Trump and the Democratic Party
21 March 2016
With Hillary Clinton extending her lead over Vermont Senator Bernie Sanders to more than 300 delegates, the contest for the Democratic presidential nomination is nearing its conclusion. Either before the convention or at it, Sanders will likely concede the nomination and urge his supporters to back the former secretary of state, as he has said he would do from the beginning of his campaign.
With Clinton, the multi-millionaire friend of Wall Street, the Democratic Party will run in the fall campaign as the party of the status quo, its candidate a longtime fixture of the state with close ties to the military-intelligence apparatus. Clinton will present herself as the continuator of the policies of the Obama administration, essentially conceding the economically discontented to billionaire demagogue Donald Trump, who holds a wide lead in the contest for the Republican nomination.
Supporters of the Democratic Party are preparing for the next stage by laying the groundwork for an “anybody but Trump” campaign. Their aim is to obscure the Democratic Party’s role in creating the social conditions that Trump is seeking to exploit.
The status quo character of the Democratic Party was summed up by President Obama himself in his reaction to the March job figures released by the US Department of Labor. “The facts don’t lie,” he crowed. “America is pretty darn great right now.” Obama was referring sarcastically, of course, to the slogan of the Trump campaign, “Make America great again.”
The “great” America Obama boasts of, however, is one of deepening social crisis. The real unemployment rate remains in double-digits, once discouraged workers and involuntary part-timers are included. Real wages for non-supervisory workers have stagnated for decades. Poverty, food stamp usage, homelessness and other indices of social misery are high and rising. Social services like education and health care are deteriorating, the physical infrastructure is collapsing and there is a frontal assault on pensions and other social benefits.
Trump’s ability to win a broader base of support is generally presented by supporters of the Democratic Party in the media as a consequence of the irretrievable racism of white workers. When the underlying social crisis is acknowledged, it is aimed at covering up for the Democratic Party and the Obama administration.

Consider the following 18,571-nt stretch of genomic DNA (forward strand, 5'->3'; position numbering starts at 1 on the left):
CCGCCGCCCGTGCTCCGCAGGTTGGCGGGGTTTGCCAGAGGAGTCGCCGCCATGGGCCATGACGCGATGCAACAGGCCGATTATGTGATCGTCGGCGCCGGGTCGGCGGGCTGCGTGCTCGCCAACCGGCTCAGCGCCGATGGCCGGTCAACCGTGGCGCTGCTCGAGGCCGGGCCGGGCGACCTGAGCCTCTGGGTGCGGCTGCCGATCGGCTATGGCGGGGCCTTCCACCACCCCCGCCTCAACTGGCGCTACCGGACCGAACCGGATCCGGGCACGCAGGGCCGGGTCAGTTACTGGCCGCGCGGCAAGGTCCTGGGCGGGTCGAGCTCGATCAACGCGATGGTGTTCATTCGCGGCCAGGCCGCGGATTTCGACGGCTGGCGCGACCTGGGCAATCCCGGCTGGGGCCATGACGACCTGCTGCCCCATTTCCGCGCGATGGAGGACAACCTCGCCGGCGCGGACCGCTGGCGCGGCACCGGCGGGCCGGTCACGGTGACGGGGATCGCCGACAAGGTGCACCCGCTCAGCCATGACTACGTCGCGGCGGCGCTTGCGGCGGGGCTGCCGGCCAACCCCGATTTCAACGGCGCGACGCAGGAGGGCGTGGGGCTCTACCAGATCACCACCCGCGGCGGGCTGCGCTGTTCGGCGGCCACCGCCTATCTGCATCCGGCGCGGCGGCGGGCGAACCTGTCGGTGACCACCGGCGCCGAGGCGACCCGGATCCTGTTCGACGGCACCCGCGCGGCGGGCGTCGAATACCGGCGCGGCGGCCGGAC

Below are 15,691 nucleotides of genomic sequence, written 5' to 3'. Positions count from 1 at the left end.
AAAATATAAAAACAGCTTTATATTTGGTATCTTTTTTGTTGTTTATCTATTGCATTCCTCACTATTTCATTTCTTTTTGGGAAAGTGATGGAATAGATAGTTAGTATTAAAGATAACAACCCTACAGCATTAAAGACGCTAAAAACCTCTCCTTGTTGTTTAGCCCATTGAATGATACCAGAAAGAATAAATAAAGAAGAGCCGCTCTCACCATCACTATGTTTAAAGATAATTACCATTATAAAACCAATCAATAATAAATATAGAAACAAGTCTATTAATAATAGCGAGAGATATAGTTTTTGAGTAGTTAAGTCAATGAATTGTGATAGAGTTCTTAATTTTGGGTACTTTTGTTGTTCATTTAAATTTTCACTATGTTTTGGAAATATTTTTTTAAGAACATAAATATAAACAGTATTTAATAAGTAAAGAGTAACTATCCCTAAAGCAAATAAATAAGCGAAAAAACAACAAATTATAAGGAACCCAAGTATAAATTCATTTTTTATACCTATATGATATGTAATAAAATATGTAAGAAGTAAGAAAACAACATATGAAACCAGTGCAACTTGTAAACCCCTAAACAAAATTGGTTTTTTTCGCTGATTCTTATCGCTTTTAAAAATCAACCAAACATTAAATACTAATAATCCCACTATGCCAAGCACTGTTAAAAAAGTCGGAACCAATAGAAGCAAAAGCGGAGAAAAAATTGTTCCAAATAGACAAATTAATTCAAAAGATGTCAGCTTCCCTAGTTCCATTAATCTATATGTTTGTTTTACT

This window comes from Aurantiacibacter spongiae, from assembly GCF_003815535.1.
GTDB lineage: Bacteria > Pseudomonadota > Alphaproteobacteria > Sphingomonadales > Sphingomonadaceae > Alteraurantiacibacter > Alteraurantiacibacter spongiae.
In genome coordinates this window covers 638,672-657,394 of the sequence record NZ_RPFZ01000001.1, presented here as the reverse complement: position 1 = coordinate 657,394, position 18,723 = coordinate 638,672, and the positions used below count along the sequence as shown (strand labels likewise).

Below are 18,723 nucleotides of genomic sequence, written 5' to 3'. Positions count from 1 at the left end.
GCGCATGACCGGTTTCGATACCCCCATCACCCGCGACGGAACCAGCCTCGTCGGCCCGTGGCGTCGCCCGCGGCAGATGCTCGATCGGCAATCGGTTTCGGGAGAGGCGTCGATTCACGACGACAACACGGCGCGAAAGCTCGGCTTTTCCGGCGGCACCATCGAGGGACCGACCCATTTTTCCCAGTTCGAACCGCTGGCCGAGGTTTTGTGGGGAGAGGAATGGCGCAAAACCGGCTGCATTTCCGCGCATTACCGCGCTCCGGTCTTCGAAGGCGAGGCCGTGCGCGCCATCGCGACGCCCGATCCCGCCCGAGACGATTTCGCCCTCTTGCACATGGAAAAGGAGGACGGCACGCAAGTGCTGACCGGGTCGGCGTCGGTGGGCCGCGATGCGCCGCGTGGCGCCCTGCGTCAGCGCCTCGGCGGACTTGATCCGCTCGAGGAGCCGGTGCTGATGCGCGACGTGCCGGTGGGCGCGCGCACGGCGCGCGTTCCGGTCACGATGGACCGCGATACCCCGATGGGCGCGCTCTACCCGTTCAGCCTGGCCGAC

Typical is the comment last week by Paul Krugman, a longtime defender of the Obama administration. Krugman argues against those anti-Trump Republicans who claim that there is no social basis for the anger among white workers. He points to recent reports documenting the sharp rise of mortality and other signs of distress among middle-aged white Americans. “[T]he Republican elite can’t handle the truth,” Krugman writes. “It’s too committed to an Ayn Rand story line about heroic job creators versus moochers to admit either that trickle-down economics can fail to deliver good jobs, or that sometimes government aid is a crucial lifeline.”
Notably absent in Krugman’s analysis is any mention of the role of the Democratic Party in creating the social catastrophe facing the entire working class, of all races. Regions where Trump has been able to win support are those that have been devastated by decades of deindustrialization, overseen by both Democrats and Republicans, aided and abetted by the trade unions.
Obama, the candidate of “hope and change,” bailed out Wall Street at the expense of American workers, extended the wars and attacks on democratic rights of the Bush administration, and presided over continued deterioration of the conditions of life for the vast majority of working people.
Krugman also fails to note the widespread support among white workers for Sanders, a self-described “democratic socialist” who initially focused his campaign on the enormous growth of social inequality and the dangers to democracy posed by the domination of American society by the “billionaire class.”
For all the media fixation on Trump, including its incessant claims that he has become the voice of “working-class whites” in this election, more white workers have voted for Sanders than for Trump, at least in the swath of northern states where Sanders has been most competitive with Clinton. Sanders has won more votes than Trump, in many cases substantially more votes, in Illinois, Iowa, Kansas, Massachusetts, Michigan, Minnesota, New Hampshire, North Carolina, Oklahoma and Vermont.
This support for Sanders among white workers is ignored because it does not conform to the political nature of the Democratic Party, which has attempted to forge an alliance between the top 1 percent and sections of the middle class through various forms of identity politics.
Sanders’ essential role has been to prevent the growing anti-capitalist sentiment from breaking free of the political straitjacket of the Democratic Party.
The anti-Trump campaign of the Democrats and their supporters among the pseudo-left will be tailored to this same aim: blocking an independent, socialist political movement of the working class, which is the only basis upon which the danger posed by Trump can be successfully combated. Their “anybody but Trump” boils down, in its essence, to “anything but socialism.”